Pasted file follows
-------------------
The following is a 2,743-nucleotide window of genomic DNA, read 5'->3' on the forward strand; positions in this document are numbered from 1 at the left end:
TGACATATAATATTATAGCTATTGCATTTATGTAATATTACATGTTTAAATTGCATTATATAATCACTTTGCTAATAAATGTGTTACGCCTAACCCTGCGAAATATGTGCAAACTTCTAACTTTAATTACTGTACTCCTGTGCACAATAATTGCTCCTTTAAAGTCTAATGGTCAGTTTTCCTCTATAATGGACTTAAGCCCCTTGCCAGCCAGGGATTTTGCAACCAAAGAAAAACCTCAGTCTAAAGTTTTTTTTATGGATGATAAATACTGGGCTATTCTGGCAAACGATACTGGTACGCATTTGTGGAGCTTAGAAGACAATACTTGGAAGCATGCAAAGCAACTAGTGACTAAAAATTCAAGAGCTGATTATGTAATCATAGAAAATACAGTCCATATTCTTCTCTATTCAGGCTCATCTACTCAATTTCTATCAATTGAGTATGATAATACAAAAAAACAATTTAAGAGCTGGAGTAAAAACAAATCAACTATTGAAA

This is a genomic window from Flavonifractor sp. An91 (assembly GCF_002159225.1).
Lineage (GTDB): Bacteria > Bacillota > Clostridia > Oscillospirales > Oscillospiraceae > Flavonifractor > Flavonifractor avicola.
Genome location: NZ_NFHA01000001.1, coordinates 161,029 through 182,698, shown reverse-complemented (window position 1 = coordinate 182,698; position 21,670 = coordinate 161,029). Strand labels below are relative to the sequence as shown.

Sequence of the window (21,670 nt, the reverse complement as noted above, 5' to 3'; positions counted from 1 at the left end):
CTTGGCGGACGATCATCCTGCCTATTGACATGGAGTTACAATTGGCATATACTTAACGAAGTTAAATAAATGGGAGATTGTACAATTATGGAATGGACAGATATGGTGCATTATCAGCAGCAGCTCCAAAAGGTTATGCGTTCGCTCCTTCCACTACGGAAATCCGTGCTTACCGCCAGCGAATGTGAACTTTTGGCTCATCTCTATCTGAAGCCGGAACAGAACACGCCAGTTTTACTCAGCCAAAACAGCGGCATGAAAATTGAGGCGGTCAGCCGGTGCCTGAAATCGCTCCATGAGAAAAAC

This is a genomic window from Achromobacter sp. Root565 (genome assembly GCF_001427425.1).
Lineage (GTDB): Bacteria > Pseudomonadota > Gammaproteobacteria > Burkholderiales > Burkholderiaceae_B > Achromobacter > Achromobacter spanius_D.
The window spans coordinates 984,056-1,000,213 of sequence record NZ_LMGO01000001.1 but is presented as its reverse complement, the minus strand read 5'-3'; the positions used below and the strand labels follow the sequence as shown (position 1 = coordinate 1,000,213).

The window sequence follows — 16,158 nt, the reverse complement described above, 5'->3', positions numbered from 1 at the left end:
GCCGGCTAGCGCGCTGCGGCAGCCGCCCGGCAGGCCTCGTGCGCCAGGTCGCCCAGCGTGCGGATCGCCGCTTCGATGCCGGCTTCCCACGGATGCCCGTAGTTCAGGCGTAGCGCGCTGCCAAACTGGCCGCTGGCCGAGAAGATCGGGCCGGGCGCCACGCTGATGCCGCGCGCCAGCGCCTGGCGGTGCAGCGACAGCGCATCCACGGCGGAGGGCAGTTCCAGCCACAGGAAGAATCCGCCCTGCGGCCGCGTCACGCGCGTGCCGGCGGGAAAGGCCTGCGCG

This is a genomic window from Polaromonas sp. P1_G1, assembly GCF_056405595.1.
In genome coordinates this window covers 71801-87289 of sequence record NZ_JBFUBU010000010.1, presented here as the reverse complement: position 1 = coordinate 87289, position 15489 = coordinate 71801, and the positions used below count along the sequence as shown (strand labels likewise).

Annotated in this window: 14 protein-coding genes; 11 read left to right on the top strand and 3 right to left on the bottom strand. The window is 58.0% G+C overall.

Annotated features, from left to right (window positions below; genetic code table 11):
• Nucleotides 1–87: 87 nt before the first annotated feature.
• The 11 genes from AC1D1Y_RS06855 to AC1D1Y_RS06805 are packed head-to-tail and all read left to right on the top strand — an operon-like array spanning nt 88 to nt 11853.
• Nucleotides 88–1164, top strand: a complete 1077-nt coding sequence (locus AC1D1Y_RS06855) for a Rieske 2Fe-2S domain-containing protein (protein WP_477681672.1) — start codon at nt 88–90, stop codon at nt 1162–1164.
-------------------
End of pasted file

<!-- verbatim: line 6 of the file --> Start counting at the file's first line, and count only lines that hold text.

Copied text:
Sequence of the window (21,670 nt, the reverse complement as noted above, 5' to 3'; positions counted from 1 at the left end):